The Howling Cat

joanneAnimal Behaviour, Uncategorized

I’m fortunate to have had our oldest cat for over 17 years. She is a Siamese named Marty. She is vocal at the best of times, but over the past year, she has developed nightly bouts of howling. As a veterinarian, I recognize this complaint from owners of geriatric cats, and as an owner, I can see how distressing it can be to hear your cat yeowling in the dark.



In my own experience, this howling is related to the cat having shorter sleeping cycles, and waking up looking for assurance or attention . Marty stops as soon as she know someone is near, either us or the other cats and dogs in the house. Many owner say that all they have to do is call out the cat’s name and that helps them settle.

So what can cause sleep disruption? Pain and discomfort will affect your pet’s ability to stay asleep. Arthritis makes it hard to get comfortable or access that favorite sleeping spot. I find that old cats are fussy eaters and prefer smaller, more frequent meals, so hunger may wake them up. They often have kidney insufficiency that necessitates more frequent urination and increased drinking. Once they are up, decreased sight and hearing can make your cat feel more isolated. Vocalization is a way for them to try and communicate .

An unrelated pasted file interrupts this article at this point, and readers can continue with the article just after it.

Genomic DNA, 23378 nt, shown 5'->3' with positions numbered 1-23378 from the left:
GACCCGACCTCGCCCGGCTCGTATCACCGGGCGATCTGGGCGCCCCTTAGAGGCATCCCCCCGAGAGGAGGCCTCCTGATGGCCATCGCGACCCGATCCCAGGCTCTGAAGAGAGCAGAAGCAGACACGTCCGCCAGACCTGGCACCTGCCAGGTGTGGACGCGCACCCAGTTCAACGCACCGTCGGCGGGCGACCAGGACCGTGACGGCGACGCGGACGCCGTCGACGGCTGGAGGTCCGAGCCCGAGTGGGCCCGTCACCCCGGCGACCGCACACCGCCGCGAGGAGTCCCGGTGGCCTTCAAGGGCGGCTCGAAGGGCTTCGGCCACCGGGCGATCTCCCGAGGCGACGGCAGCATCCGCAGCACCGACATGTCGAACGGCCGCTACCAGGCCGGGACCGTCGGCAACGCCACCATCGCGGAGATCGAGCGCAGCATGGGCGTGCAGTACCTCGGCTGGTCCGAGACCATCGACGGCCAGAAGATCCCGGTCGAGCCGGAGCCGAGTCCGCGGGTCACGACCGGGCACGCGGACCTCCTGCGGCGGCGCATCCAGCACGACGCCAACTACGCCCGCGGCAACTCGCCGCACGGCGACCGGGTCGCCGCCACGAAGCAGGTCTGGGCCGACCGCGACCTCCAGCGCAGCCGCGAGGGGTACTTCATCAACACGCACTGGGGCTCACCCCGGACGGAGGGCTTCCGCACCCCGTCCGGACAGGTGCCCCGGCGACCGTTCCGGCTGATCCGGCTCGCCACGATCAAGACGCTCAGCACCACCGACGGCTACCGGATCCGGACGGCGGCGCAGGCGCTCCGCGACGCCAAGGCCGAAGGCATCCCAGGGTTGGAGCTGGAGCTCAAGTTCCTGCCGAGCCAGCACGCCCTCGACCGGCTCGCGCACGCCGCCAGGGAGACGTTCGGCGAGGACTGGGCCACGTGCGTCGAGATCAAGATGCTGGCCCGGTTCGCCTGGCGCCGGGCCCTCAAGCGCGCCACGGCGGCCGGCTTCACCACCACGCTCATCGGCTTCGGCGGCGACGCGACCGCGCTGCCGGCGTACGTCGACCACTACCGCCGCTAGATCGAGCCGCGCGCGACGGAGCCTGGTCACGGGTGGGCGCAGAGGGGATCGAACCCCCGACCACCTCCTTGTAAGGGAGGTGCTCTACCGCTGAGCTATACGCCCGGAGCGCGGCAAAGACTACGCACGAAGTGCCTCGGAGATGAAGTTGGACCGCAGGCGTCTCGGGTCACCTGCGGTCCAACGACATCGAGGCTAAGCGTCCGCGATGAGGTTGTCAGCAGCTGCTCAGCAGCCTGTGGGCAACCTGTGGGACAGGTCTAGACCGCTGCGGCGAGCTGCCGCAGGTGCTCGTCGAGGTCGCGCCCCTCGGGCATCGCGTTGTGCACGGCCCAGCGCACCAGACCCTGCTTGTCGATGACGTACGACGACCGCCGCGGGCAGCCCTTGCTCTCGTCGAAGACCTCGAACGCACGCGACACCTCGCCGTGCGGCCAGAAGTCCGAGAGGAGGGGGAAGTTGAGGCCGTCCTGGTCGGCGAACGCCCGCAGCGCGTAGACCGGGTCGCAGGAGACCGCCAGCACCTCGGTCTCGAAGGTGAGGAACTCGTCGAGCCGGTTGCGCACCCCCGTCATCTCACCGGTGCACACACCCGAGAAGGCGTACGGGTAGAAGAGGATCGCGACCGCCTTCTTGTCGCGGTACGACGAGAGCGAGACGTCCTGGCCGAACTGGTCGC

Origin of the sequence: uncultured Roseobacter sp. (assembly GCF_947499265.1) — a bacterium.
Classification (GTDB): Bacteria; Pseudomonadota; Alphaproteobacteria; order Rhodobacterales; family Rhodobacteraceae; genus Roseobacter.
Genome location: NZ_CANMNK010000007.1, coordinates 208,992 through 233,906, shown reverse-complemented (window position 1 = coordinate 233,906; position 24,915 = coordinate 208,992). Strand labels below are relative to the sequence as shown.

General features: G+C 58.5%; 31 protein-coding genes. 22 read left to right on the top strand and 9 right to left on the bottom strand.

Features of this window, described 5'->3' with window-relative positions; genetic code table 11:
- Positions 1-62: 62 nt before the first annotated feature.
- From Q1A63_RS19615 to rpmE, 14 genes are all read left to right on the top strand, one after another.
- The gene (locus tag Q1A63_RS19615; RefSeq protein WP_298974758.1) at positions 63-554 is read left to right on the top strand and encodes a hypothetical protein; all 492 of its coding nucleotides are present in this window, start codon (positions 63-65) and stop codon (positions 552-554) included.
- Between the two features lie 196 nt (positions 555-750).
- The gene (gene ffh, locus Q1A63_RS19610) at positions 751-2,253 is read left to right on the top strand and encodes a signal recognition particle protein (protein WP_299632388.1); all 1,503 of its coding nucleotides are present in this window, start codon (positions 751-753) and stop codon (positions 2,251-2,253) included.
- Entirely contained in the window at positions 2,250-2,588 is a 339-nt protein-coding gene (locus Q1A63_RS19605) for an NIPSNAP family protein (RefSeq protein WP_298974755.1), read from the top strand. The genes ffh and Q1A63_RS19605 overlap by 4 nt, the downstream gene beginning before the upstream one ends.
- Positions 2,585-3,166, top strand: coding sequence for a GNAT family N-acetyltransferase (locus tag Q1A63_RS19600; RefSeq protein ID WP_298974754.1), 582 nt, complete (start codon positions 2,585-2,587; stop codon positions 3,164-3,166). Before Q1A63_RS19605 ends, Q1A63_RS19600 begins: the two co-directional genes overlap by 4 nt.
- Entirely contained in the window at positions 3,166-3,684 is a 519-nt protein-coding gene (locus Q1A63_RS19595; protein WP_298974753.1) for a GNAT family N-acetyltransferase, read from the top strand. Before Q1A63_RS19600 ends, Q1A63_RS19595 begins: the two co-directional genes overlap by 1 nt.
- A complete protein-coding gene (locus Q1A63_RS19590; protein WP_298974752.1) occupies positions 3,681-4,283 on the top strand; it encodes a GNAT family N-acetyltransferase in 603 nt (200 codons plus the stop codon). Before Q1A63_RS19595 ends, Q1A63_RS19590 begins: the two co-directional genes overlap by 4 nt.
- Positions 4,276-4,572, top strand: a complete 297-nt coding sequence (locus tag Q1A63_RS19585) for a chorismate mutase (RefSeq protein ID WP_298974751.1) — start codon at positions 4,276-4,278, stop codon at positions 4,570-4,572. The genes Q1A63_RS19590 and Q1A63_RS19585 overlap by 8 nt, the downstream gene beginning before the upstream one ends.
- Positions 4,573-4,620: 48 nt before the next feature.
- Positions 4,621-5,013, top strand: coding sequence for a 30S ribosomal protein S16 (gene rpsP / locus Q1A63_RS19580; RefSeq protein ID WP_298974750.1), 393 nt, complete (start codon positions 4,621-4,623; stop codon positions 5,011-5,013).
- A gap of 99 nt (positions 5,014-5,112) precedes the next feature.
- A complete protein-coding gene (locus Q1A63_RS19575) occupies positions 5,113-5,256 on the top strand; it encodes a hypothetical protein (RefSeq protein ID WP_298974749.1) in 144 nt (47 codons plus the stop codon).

There are recognized medical problems that are common, if not exclusive to the senior cat. High blood pressure, over active thyroid and brain disease can affect behavior. Nausea and imbalance can also play a role. Sore joints may result in reluctance to void contributing to bladder problems or even constipation. Dental disease affects many senior pets, and mouth pain is a real concern. Cognitive deterioration results in confusion and disorientation that adds to the anxiety when they don’t see or hear well.

There is no one solution to this problem. Each cat needs to be assessed individually and have the appropriate tests run. Here at Colborne Street Pet Hospital, we recommend examinations every 6 months for our seniors. During the exam, I go over behavior in depth to try and pick out early changes before they progress. If there is a specific diagnosis, treatment can be prescribed. Many drugs are now available in flavored forms or even topical creams that can be rubbed on instead of taken by mouth. There are things at home that can be done to help the senior cope. Night lights place along the routes to litter, food and water make it easier to see. Consider a heated bed and mini stairs or step stools to reach it. Make sure they eat before bedtime. In Marty’s case, we feed her separately from the other cats multiple times per day.

Here is a video of Marty howling during the daytime. She stops when our other Siamese, Gracie, comes to investigate.